Jones-Drew has found himself in a similar situation. During training camp, while the Vikings were trying to hold Peterson back from overdoing his rehabilitation, Jones-Drew was holding out. He reported to the Jaguars last weekend, seven days ahead of the first game. Mularkey has said Jones-Drew will play, but in a third-down role behind Rashad Jennings.
"We're preparing as if he is going to play a lot. He's a guy you definitely don't want to ignore on the football field," Frazier said, expressing the same skepticism.
Try to find two running backs in the league right now more valuable to their teams.
Over the last five seasons, Peterson and Jones-Drew rank first and second in the NFL in each of these categories: yards rushing, total touchdowns and total yards from scrimmage. During that same span, the Vikings are first (139.4) and the Jaguars (131.3) are third in the league in average yards rushing per game. The Carolina Panthers are second.
The 2011 standings, though, revealed a major flaw in the strategy. The Jaguars finished 5-11, and the Vikings matched their franchise-worst record at 3-13. No team passed for fewer yards in the NFL last year than the Jaguars. The Vikings weren't much better at fifth worst.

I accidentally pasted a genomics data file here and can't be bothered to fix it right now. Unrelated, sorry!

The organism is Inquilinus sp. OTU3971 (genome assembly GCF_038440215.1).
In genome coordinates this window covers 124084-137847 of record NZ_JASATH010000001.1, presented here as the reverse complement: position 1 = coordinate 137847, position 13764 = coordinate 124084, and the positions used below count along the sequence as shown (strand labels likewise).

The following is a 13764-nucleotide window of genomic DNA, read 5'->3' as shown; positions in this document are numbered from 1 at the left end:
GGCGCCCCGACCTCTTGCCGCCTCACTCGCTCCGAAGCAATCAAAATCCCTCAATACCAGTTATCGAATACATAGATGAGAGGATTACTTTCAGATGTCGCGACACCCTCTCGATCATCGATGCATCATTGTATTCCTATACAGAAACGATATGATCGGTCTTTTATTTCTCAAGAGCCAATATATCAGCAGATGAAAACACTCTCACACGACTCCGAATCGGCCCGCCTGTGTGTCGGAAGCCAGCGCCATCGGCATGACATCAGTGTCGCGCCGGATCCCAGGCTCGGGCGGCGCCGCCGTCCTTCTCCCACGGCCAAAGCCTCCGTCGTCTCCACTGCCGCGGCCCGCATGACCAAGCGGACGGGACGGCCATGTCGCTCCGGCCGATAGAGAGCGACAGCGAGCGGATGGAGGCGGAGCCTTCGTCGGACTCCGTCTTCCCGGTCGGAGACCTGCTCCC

So are these teams stuck with their heads in the sand while the rest of the league is looking up, in the air? Or do they boast elite players at this still-important position who will continue to fuel team success provided the talent level in other places on the roster is improved?
Well, these guys have an answer, even if it's not objective analysis.
"At the end of the day being a player and understanding this league, balance is what helps win games," Jones-Drew said, pointing to the formula used down the stretch last season by the Super Bowl champion New York Giants. "As running backs we have to stick together because everybody is trying to devalue us and say we're not this or we're not that which is pretty funny."